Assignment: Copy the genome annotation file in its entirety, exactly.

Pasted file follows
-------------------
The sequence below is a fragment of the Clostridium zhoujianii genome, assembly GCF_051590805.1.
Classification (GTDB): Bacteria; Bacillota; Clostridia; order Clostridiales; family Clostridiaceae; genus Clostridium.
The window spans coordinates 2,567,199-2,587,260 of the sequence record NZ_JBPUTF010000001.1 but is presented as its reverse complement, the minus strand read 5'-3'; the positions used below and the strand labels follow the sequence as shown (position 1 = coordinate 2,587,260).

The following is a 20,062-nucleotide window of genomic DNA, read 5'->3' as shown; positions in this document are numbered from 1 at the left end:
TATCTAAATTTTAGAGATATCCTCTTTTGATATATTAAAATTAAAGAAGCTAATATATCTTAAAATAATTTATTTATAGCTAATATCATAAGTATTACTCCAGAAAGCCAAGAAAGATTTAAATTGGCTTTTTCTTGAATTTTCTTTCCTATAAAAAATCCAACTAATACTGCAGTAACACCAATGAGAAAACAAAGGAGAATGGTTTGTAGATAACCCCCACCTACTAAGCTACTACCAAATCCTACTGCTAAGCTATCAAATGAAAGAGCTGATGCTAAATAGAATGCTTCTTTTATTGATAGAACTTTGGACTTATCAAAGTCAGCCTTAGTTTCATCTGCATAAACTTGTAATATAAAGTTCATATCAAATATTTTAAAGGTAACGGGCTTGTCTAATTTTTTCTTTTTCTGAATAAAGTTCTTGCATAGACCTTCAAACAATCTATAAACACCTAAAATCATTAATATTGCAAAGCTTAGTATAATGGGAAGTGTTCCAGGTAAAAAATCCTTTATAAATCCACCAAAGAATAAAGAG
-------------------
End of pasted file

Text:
The sequence below is a fragment of the Clostridium zhoujianii genome, assembly GCF_051590805.1.
Classification (GTDB): Bacteria; Bacillota; Clostridia; order Clostridiales; family Clostridiaceae; genus Clostridium.
The window spans coordinates 2,567,199-2,587,260 of the sequence record NZ_JBPUTF010000001.1 but is presented as its reverse complement, the minus strand read 5'-3'; the positions used below and the strand labels follow the sequence as shown (position 1 = coordinate 2,587,260).

The following is a 20,062-nucleotide window of genomic DNA, read 5'->3' as shown; positions in this document are numbered from 1 at the left end:
TATCTAAATTTTAGAGATATCCTCTTTTGATATATTAAAATTAAAGAAGCTAATATATCTTAAAATAATTTATTTATAGCTAATATCATAAGTATTACTCCAGAAAGCCAAGAAAGATTTAAATTGGCTTTTTCTTGAATTTTCTTTCCTATAAAAAATCCAACTAATACTGCAGTAACACCAATGAGAAAACAAAGGAGAATGGTTTGTAGATAACCCCCACCTACTAAGCTACTACCAAATCCTACTGCTAAGCTATCAAATGAAAGAGCTGATGCTAAATAGAATGCTTCTTTTATTGATAGAACTTTGGACTTATCAAAGTCAGCCTTAGTTTCATCTGCATAAACTTGTAATATAAAGTTCATATCAAATATTTTAAAGGTAACGGGCTTGTCTAATTTTTTCTTTTTCTGAATAAAGTTCTTGCATAGACCTTCAAACAATCTATAAACACCTAAAATCATTAATATTGCAAAGCTTAGTATAATGGGAAGTGTTCCAGGTAAAAAATCCTTTATAAATCCACCAAAGAATAAAGAG